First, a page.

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Publication Detail
Demographic and psychological predictors of community pharmacists’ cancer-related conversations with patients: a cross-sectional analysis and survey study
  • Publication Type:
    Journal article
  • Authors:
    Kerrison RS, Robinson A, Skrobanski H, Kayal G, Kaushal A, Ide-Walters C, Todd A, Husband A, Lakhani S, Alter M, von Wagner C, MacDonald L
  • Publisher:
    Springer Science and Business Media LLC
  • Publication date:
    24/02/2022
  • Journal:
    BMC Health Services Research
  • Volume:
    22
  • Article number:
    268
  • Medium:
    Electronic
  • Status:
    Published
  • Country:
    England
  • PII:
    10.1186/s12913-022-07587-1
  • Language:
    English
  • Keywords:
    Community Pharmacy, Early Diagnosis, Prevention, Screening, Cancer, Bowel Cancer
  • Notes:
    This article is licensed under a Creative Commons Attribution 4.0 International License, which permits use, sharing, adaptation, distribution and reproduction in any medium or format, as long as you give appropriate credit to the original author(s) and the source, provide a link to the Creative Commons licence, and indicate if changes were made. The images or other third party material in this article are included in the article's Creative Commons licence, unless indicated otherwise in a credit line to the material. If material is not included in the article's Creative Commons licence and your intended use is not permitted by statutory regulation or exceeds the permitted use, you will need to obtain permission directly from the copyright holder. To view a copy of this licence, visit http://creativecommons.org/licenses/by/4.0/. The Creative Commons Public Domain Dedication waiver (http://creativecommons.org/publicdomain/zero/1.0/) applies to the data made available in this article, unless otherwise stated in a credit line to the data.
Abstract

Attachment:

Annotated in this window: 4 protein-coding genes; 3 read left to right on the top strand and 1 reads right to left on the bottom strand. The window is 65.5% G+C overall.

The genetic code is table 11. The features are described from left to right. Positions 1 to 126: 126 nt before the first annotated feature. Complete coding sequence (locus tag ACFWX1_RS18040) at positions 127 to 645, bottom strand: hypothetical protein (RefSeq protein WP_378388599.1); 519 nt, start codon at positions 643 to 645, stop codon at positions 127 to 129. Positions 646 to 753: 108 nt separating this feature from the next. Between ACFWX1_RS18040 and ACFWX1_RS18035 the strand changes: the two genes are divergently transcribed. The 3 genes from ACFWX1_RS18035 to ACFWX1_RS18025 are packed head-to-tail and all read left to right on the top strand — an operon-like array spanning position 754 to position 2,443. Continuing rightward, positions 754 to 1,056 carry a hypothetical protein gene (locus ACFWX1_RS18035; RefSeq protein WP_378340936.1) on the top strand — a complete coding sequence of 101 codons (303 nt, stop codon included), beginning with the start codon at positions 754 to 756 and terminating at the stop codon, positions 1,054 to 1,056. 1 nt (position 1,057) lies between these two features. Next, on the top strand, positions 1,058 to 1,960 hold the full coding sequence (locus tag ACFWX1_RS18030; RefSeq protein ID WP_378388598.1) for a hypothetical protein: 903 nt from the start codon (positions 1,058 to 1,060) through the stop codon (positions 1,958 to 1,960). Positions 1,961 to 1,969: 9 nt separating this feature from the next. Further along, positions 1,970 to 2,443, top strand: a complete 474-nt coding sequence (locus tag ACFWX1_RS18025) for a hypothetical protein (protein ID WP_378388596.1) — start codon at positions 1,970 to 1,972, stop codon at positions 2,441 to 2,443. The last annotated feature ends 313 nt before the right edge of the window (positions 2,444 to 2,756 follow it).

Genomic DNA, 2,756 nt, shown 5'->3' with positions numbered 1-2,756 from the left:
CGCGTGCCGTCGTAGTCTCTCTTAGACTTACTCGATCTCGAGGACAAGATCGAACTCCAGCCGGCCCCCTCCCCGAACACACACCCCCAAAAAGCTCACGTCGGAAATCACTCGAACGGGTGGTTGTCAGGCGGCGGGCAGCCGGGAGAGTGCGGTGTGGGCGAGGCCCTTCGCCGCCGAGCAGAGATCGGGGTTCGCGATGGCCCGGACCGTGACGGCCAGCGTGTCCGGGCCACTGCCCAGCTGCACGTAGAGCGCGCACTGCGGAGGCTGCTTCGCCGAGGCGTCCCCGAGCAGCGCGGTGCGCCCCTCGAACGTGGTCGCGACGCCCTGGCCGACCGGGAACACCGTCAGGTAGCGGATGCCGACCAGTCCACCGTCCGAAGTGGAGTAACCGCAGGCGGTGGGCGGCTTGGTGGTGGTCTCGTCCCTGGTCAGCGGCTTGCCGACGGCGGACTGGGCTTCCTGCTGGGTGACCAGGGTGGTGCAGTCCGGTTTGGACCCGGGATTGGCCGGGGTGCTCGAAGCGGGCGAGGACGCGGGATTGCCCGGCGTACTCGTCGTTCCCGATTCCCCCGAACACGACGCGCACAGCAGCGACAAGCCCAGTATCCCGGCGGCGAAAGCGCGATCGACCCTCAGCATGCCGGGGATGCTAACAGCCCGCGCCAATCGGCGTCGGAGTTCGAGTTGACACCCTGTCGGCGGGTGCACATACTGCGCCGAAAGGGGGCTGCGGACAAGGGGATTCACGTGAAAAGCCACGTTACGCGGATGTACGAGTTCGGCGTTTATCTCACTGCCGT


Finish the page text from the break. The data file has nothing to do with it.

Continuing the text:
BACKGROUND: There is increasing interest in the role of community pharmacy in the early diagnosis and prevention of cancer. This study set out to examine how often community pharmacists (CPs) encourage patients to spot or respond to potential signs and symptoms of cancer, and how often they help people to make an informed decision about taking part in bowel cancer screening. METHODS: Data from 400 UK CPs, who completed the 2018 Cancer Research UK Healthcare Professional Tracker survey, were analysed. The primary outcomes were: ‘how often CPs encourage patients to spot or respond to potential signs and symptoms of cancer’ and ‘how often CPs encourage eligible people to make an informed decision to participate in bowel cancer screening’. Associations between behaviours and demographic and psychological variables (Capability, Opportunity and Motivation) were assessed using multivariate logistic regression. RESULTS: Most (n = 331, 82.8%) CPs reported occasionally, frequently or always encouraging patients to spot or respond to potential signs and symptoms of cancer, while only half (n = 203, 50.8%) reported occasionally, frequently or always helping people make an informed decision to participate in bowel cancer screening. Female sex (aOR: 3.20, 95%CI: 1.51, 6.81; p < 0.01) and increased Opportunity (aOR: 1.72, 95%CIs: 1.12, 2.64; p < 0.05) and Motivation (aOR: 1.76, 95%CIs: 1.37, 2.27; p < 0.001) were associated with encouraging patients to spot or respond to potential signs and symptoms of cancer; all three psychological variables were associated with helping people to make an informed decision to participate in bowel cancer screening (Capability: aOR: 1.39, 95%CIs: 1.26, 1.52, p < 0.001; Opportunity: aOR: 1.44, 95%CIs: 1.11, 1.87; p < 0.01; Motivation: aOR: 1.45, 95%CIs: 1.05, 2.00; p < 0.05). CONCLUSIONS: Most CPs encourage patients to spot or respond to potential cancer symptoms, while only half help them make an informed decision to participate in bowel cancer screening. A multifaceted approach, targeting multiple COM-B components, is required to change these behaviours.
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